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Wolves.

I.

—A CERTAIN village butcher, who had bought some meat at market and was returning home in the evening, suddenly came across a wolf, which followed him closely, its mouth watering at the sight of what he was carrying. The butcher drew his knife and drove the animal off; and then reflecting that his meat was the attraction, he determined to hang it up in a tree and fetch it the next morning. This he accordingly did, and the wolf followed him no further; but when he went at daylight to recover his property, he saw something hanging up in the tree resembling a human corpse. It turned out to be the wolf, which, in its efforts to get at the meat, had been caught on the meathook like a fish; and as the skin of a wolf was just then worth ten ounces of silver, the butcher found himself possessed of quite a little capital. Here we have a laughable instance of the result of “climbing trees to catch fish.”

II.

—A butcher, while travelling along at night, was sore pressed by a wolf, and took refuge in an old mat shed which had been put up for the watchman of the crops. There he lay, while the wolf sniffed at him from outside, and at length thrust in one of its paws from underneath. This the butcher seized hold of at once, and held it firmly, so that the wolf couldn’t stir; and then, having no other weapon at hand, he took a small knife he had with him and slit the skin underneath the wolf’s paw. He now proceeded to blow into it, as butchers blow into pork; and after vigorously blowing for some time, he found that the wolf had ceased to struggle; upon which he went outside and saw the animal lying on the ground, swelled up to the size of a cow, and unable to bend its legs or close its open mouth. Thereupon he threw it across his shoulders and carried it off home. However, such a feat as this could only be accomplished by a butcher.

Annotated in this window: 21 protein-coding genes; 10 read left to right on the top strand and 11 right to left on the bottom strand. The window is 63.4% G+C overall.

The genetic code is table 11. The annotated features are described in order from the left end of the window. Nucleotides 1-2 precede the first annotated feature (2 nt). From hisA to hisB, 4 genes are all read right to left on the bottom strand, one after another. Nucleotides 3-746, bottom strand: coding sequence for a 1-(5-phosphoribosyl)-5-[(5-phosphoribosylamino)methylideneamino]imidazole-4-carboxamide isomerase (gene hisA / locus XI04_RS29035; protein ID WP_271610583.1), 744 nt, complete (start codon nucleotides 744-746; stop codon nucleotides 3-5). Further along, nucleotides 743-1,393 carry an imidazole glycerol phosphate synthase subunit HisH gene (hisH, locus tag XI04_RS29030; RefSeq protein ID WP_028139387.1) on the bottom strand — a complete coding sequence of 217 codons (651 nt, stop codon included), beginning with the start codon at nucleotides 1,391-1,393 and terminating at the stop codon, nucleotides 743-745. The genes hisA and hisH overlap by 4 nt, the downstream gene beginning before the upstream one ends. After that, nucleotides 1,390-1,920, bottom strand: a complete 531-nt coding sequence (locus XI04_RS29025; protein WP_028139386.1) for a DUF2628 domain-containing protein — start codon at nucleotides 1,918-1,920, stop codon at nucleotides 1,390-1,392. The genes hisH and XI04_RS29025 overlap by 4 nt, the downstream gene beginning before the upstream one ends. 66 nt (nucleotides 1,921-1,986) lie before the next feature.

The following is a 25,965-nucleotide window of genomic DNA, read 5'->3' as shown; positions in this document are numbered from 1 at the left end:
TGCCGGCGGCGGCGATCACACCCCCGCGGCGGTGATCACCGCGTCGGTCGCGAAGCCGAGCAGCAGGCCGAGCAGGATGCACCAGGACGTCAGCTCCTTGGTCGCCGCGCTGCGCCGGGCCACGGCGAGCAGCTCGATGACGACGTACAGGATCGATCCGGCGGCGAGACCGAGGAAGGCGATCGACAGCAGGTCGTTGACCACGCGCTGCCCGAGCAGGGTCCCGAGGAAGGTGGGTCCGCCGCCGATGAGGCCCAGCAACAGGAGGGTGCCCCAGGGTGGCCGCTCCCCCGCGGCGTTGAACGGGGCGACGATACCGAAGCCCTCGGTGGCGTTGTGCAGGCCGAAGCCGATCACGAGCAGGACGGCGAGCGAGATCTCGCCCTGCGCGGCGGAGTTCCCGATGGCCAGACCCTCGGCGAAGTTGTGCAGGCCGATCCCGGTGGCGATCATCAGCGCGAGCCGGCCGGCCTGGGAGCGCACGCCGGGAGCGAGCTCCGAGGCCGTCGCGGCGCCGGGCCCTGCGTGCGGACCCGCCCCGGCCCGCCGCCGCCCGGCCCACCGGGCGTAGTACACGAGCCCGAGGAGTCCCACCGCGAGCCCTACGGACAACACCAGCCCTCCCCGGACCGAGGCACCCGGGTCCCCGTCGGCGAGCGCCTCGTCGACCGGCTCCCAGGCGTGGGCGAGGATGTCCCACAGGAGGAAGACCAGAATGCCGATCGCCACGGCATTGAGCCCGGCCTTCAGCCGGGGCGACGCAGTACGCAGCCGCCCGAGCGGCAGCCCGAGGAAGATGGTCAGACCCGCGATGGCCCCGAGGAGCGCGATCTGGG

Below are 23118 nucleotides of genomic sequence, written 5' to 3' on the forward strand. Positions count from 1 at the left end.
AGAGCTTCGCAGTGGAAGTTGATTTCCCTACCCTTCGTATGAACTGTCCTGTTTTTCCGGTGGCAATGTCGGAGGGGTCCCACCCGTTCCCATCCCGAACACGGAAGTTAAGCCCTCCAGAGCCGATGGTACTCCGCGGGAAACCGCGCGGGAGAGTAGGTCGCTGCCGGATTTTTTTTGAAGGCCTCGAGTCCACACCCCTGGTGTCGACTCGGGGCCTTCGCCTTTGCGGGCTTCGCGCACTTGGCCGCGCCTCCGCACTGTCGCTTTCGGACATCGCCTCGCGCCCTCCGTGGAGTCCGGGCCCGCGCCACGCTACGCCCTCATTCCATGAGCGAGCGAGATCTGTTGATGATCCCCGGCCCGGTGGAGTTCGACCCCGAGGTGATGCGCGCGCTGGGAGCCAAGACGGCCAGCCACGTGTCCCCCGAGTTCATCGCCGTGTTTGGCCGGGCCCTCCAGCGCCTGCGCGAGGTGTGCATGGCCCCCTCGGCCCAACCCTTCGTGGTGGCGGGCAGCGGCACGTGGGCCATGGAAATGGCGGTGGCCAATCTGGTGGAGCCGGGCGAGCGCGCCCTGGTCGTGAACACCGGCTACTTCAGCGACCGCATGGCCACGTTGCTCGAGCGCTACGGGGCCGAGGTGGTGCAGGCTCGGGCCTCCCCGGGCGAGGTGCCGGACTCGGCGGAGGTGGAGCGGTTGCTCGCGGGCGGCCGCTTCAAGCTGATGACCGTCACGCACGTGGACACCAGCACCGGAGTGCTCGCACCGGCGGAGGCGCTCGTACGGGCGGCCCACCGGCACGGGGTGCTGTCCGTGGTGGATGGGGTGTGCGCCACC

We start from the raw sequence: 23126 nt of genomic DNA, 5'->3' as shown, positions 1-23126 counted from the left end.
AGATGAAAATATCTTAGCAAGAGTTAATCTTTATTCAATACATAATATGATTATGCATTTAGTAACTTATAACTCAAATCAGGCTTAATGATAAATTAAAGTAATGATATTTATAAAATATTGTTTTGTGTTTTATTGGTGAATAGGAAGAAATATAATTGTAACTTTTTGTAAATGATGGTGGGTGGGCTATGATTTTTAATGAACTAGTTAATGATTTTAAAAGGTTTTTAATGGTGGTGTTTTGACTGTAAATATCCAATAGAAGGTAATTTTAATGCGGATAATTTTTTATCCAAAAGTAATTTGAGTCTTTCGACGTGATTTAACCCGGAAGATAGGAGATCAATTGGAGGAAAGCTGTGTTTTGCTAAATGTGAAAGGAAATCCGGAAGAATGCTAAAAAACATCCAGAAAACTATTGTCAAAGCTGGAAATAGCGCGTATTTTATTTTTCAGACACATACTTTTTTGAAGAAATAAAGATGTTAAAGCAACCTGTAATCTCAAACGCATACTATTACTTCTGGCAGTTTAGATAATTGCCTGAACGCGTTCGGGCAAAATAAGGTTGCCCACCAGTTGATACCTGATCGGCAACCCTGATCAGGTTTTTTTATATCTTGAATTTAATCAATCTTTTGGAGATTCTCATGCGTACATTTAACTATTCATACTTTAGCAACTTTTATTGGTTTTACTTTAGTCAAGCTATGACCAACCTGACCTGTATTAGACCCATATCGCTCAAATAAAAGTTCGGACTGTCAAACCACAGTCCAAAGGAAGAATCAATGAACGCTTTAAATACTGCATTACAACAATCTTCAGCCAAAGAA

狼三則

有屠人貨肉歸,日已暮。歘一狼來,瞰擔中肉,似甚涎垂;步亦步,尾行數里。屠懼,示之以刃,則稍卻;既走,又從之。屠無計,默念狼所欲者肉,不如姑懸諸樹而蚤取之。遂鉤肉,翹足挂樹間,示以空空。狼乃止。屠即逕歸。昧爽往取肉,遙望樹上懸巨物,似人縊死狀,大駭。逡巡近之,則死狼也。仰首審視,見口中含肉,肉鉤刺狼腭,如魚吞餌。時狼革價昂,直十餘金,屠小裕焉。緣木求魚,狼則罹之,亦可笑已!
  一屠晚歸,擔中肉盡,止有剩骨。途中兩狼,綴行甚遠。屠懼,投以骨。一狼得骨止,一狼仍從;復投之,後狼止而前狼又至;骨已盡,而兩狼之並驅如故。屠大窘,恐前後受其敵。顧野有麥場,場主積薪其中,苫蔽成丘。屠乃奔倚其下,弛擔持刀。狼不敢前,眈眈相向。少時,一狼逕去;其一犬坐於前,久之,目似瞑,意暇甚。屠暴起,以刀劈狼首,又數刀斃之。方欲行,轉視積薪後,一狼洞其中,意將隧入以攻其後也。身已半入,止露尻尾。屠自後斷其股,亦斃之。乃悟前狼假寐,蓋以誘敵。狼亦黠矣!而頃刻兩斃,禽獸之變詐幾何哉,止增笑耳!
  一屠暮行,為狼所逼。道傍有夜耕者所遺行室,奔入伏焉。狼自苫中探爪入。屠急捉之,令不可去。顧無計可以死之。惟有小刀不盈寸,遂割破爪下皮,以吹豕之法吹之。極力吹移時,覺狼不甚動,方縛以帶。出視,則狼脹如牛,股直不能屈,口張不得合。遂負之以歸。非屠烏能作此謀也?三事皆出於屠;則屠人之殘,殺狼亦可用也。

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